Among the competitive advantages of the Questra series are high heat resistance, simple processing and lower comparative cost, Munshi noted. He also cited stability, low dielectric constant, high insulation resistance and good tracking resistance.

Typical applications for this product, he reported, are telecommunication connectors, automotive “under the hood” electrical connectors, PCB connectors, I/O connectors and integrated circuit connectors.

“The industry is demanding higher performance with lower cost,” Munshi stated. “Polymer suppliers are developing new materials, and designers must understand performance requirements for optimum cost/performance.”

Polyphenylene Sulfide Alloys for Connector Designs

Spencer Siegel of Phillips Chemical, who has marketed high-temperature materials for the connector/socket market for the past 10 years, was instrumental in obtaining material specification for Ryton PPS in Slot 1, Seagate’s 2mm bottom entry connector, various high speed and high density connectors and sockets. He introduced a new line of polyphenylene sulfide alloys under the trade name Xtel.

Trends in the connector industry, Siegel noted, are toward surface mount technology, miniaturization and higher pin densities. Plastic material, he said, results in improved electrical, mechanical and thermal performance, as well as improved mold-filling capability and flash resistance, along with cost reduction.

“Utilization of Ryton,” he stressed, “results in thermal and dimensional stability, mechanical integrity and improved electrical performance. Xtel PPS alloys expand the capabilities of PPS to meet the demands of the connector/socket marketplace.”

Siegel pointed out the advantages of Xtel alloys, which included SMT compatibility, flash-free parts, high weldline strength, low mold temperatures and fact cycle times.

Future Trends for Metals in Connectors

Robert Michelson, a 33-year veteran of the plating and metals field, spent 24 years at AMP in the technology division, where he worked on metallizing plastic films and the problems associated with gold reduction. He was credited with company savings of over $30 million a year for his gold reduction efforts.

Regarding metal selection in the connector industry, Michelson noted that “I expect change to be very slow and gradual.” He predicted that the backbone of the metals business will remain phosphor bronze, brass and a little beryllium copper.

“Costs of metals were driven down in the 1990s, but product performance remained up,” he declared. “In the 2000s, cost will be driven way down, but there will be relaxed performance.”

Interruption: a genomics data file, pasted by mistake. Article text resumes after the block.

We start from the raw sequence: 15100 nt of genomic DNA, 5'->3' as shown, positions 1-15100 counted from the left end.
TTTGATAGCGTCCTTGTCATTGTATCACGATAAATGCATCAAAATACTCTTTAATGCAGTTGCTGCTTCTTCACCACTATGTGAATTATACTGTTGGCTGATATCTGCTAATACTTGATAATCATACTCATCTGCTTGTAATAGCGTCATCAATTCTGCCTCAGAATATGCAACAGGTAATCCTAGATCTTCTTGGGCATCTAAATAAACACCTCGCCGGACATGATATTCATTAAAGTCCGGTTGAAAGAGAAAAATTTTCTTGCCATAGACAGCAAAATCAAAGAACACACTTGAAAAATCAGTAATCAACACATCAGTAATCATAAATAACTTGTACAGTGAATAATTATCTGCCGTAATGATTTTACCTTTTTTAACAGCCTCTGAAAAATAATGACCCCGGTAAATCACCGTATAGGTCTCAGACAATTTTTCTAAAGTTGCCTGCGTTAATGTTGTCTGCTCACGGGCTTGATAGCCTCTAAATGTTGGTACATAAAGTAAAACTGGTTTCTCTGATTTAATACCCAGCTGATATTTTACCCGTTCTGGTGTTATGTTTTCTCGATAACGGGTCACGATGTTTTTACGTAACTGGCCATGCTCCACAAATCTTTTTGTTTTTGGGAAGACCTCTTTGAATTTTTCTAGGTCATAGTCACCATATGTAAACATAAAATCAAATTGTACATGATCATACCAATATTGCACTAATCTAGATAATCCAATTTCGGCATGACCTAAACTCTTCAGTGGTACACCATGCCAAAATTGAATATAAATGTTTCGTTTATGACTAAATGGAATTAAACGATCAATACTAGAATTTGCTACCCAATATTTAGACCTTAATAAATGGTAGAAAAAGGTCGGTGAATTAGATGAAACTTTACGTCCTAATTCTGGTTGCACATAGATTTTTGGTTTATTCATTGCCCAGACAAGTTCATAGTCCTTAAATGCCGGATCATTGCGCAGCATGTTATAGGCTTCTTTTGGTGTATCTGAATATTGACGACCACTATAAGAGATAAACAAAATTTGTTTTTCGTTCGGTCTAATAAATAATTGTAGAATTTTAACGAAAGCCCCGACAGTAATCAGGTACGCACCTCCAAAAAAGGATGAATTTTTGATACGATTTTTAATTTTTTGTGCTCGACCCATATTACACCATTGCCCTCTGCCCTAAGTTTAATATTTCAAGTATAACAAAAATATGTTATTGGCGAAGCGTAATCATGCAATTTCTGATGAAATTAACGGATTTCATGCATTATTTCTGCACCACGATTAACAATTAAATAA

Historically, he noted, products in the telecommunications and mainframe computer industry sustained a 40-year life. At present, with constant technological advances, there is a 40-month life—if that long—for desktop computers, cellular phones and consumer electronics.

Choosing the proper metal involves a consideration of the total connector system, Michelson said, adding that “Properly designed plastic parts can help avoid overstressing the metal and plating can stiffen the spring characteristics.” He noted that RS-232 connectors now are using brass where phosphor bronze was the alloy of choice.

Michelson reported that Alloy 7025 has eroded the high-end beryllium copper market with its properties close to that metal, but at a much lower cost. Alloy 171 is a beryllium copper alloy being developed to counteract that trend, and it reportedly will be available at a lower cost than historical BeCu alloys.

He cited Alloy 688 as an attempt to come up with a new alloy with superior physical properties. “However, the tradeoff syndrome hit. The alloy has poorer stress relaxation properties, higher than normal die wear and the aluminum and cobalt oxides make plating more difficult.”

One way around the problem, Michelson said, is the use of mixed metals, allowing greater versatility. What is required is a material without magnetic properties.

“We will see attempts to dethrone brass and phosphor bronze allows, but for many applications they are still the best,” he declared. “Why go to a single source for an exotic alloy at a premium price if it really doesn’t buy you much?”

Trends in Contact Lubricants

The final speaker was Bipin Doshi, who in his 30 years of industrial experience has developed lubricant formulations for automotive, metal working, aerospace and marine guidance systems. During his 20 years with AMP, he resolved corporate challenges of electrical contact and stamping lubrication, surface treatment, sealant and corrosion inhibiting coatings.

Doshi pointed out the reasons for applying a lubricant to electrical contacts—reduction of mating forces, enhancement of plating durability and corrosion protection, improving crimping and assembly tool life and solderability shelf life. The same factors, basically apply to the lubrication of contact materials.

“Value added” contact lubricants were recommended for the automotive, telecom, computer, consumer products, outdoor products, consumer electronics and power utilities industries. Doshi’s checklist for contact lubricant selection included connector materials, electrical loading, mechanical stress and operating environment.

Contact lubricants, he concluded, should offer good lubrication, low volatility, good corrosion protection, oxidative stability and compatibility with housing materials.